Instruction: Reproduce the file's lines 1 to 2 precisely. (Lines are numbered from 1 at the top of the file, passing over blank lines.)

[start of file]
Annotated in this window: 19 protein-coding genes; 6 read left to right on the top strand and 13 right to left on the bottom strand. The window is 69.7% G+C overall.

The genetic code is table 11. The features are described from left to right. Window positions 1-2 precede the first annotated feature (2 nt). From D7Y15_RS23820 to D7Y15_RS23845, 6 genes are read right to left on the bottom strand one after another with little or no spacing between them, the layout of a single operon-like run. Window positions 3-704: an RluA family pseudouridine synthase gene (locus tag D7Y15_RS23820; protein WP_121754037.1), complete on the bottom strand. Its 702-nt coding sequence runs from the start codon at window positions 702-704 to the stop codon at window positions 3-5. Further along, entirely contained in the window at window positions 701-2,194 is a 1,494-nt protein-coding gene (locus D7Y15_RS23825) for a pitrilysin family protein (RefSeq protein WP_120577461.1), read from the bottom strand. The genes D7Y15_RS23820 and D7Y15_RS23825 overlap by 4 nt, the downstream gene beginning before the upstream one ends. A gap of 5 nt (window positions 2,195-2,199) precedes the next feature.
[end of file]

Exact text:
Annotated in this window: 19 protein-coding genes; 6 read left to right on the top strand and 13 right to left on the bottom strand. The window is 69.7% G+C overall.

The genetic code is table 11. The features are described from left to right. Window positions 1-2 precede the first annotated feature (2 nt). From D7Y15_RS23820 to D7Y15_RS23845, 6 genes are read right to left on the bottom strand one after another with little or no spacing between them, the layout of a single operon-like run. Window positions 3-704: an RluA family pseudouridine synthase gene (locus tag D7Y15_RS23820; protein WP_121754037.1), complete on the bottom strand. Its 702-nt coding sequence runs from the start codon at window positions 702-704 to the stop codon at window positions 3-5. Further along, entirely contained in the window at window positions 701-2,194 is a 1,494-nt protein-coding gene (locus D7Y15_RS23825) for a pitrilysin family protein (RefSeq protein WP_120577461.1), read from the bottom strand. The genes D7Y15_RS23820 and D7Y15_RS23825 overlap by 4 nt, the downstream gene beginning before the upstream one ends. A gap of 5 nt (window positions 2,195-2,199) precedes the next feature.